Barclays explores cryptocurrency trading options

Barclays explores cryptocurrency trading options

It would seem as though most major banks and financial institutions still turn up their noses at cryptocurrencies—at least publicly. Behind the scenes, however, they could be exploring crypto options, feeling out their clients’ moods to try and ascertain if there is ample interest to offer a digital currency solution. And, it only makes sense. Any successful business will adapt to changing times to ensure it can survive in a world that is constantly evolving. The latest to make the intelligent decision to explore cryptocurrency options comes by way of Barclays bank.

Rumors have begun circulating that Barclays has been sending out feelers to its clients in an effort to gauge whether there is enough of a market for Barclays to get into the game. Barclays is said to be considering a cryptocurrency desk, and has been making inquiries of its customers, including its hedge fund operators and strong investors. If Barclays does pull the trigger, it would become the first major bank in London with its foot in the cryptocurrency door.

In a statement that Barclays provided to Bloomberg, spokesman Andrew Smith said, “We constantly monitor developments in the digital currency space and will continue to have a dialog with our clients on their needs and intentions in this market.” It’s only common sense, and several banking giants—such as Bank of America and Lloyds—have already said that cryptocurrencies could force them to change their business models.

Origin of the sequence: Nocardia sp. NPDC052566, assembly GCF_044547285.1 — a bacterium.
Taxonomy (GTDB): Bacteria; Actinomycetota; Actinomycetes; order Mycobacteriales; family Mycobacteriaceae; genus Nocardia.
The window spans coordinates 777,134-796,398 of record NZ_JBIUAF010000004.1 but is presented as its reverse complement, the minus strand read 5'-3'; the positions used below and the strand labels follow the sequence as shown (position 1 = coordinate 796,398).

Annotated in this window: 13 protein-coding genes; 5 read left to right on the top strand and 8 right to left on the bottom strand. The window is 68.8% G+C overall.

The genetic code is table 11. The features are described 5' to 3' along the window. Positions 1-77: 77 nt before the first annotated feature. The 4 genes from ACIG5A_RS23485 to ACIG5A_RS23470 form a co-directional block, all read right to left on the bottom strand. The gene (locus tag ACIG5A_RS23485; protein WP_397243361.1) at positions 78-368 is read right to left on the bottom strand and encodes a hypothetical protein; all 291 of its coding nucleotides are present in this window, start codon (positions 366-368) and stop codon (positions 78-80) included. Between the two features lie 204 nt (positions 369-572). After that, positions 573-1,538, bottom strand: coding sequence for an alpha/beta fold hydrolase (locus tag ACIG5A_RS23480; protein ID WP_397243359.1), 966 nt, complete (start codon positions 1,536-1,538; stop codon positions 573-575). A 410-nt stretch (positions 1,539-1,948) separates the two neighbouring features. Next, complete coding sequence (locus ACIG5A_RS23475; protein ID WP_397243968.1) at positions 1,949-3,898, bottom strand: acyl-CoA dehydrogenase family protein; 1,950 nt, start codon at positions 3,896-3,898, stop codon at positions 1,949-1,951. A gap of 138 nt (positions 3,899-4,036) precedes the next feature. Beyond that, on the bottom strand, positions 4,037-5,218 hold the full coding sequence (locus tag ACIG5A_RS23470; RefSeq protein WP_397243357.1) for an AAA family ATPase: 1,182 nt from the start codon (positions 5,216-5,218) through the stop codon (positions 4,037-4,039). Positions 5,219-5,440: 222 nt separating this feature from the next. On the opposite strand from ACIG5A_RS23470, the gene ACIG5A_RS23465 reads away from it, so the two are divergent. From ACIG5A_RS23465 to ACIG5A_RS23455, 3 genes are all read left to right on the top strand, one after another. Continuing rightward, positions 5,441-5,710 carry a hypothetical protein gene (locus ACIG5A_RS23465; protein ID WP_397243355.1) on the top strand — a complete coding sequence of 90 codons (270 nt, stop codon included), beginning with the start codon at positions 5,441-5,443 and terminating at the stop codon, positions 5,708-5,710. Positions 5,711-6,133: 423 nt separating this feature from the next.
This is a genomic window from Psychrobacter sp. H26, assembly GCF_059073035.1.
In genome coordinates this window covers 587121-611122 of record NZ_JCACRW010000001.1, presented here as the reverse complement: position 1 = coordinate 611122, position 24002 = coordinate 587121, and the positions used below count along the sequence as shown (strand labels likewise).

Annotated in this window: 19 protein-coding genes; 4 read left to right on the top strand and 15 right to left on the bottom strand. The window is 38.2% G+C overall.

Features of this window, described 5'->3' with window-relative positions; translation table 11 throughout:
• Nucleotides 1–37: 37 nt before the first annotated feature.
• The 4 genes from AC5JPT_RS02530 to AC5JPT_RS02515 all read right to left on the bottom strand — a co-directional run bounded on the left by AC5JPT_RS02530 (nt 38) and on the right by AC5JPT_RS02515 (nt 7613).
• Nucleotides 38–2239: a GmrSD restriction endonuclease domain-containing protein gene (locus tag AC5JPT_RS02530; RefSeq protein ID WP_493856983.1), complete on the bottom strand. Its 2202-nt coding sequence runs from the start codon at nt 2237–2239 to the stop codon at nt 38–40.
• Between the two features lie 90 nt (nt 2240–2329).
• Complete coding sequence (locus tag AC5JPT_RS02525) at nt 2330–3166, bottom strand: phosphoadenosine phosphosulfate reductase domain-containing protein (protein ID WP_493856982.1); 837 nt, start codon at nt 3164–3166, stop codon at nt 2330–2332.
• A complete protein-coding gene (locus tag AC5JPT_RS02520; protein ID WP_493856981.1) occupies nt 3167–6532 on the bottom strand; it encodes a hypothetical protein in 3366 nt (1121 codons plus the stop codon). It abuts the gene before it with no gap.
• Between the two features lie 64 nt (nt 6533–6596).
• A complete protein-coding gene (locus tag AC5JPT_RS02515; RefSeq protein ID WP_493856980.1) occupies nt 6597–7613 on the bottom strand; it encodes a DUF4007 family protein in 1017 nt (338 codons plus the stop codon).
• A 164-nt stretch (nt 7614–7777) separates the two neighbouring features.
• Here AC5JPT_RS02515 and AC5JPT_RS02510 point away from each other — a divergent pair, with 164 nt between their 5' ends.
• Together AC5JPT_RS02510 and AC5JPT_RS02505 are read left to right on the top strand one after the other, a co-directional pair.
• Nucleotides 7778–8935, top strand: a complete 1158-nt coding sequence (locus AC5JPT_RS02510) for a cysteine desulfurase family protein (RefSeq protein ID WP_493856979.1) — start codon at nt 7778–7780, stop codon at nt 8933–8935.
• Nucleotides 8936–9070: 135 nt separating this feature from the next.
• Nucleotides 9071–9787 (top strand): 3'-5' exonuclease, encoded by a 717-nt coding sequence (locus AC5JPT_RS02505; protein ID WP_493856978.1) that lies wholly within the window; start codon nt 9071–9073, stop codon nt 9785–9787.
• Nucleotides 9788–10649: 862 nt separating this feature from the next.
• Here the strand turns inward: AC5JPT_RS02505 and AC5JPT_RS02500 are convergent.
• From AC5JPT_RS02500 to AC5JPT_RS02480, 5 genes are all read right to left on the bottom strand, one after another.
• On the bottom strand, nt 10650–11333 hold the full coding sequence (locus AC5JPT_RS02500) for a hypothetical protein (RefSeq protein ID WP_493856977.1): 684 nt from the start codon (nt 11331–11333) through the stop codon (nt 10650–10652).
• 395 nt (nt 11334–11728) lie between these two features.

The demand for cryptocurrency solutions is definitely there. One only has to glance at the amount of money being collected for new blockchain innovations, Initial Coin Offerings (ICO) and the like to understand how much weight investors are putting on digital currency. Billions of dollars are being tapped for the advancement of cryptocurrencies.

One of the issues Barclays might face, provided it decides to move forward, could come from regulations. Specifically, the lack of them. Many countries still have not developed strong legal guidelines that define cryptocurrencies and blockchains, but the frameworks are in the pipeline. There is talk of the European Union having some type of guidance established by the end of the summer, and the U.S. has ramped up its interest, as well. It should only be a matter of time before more financial institutions start to provide the digital currency options that their clients want. If not, they’ll be relegated to watching as more and more clients flock to those that do.

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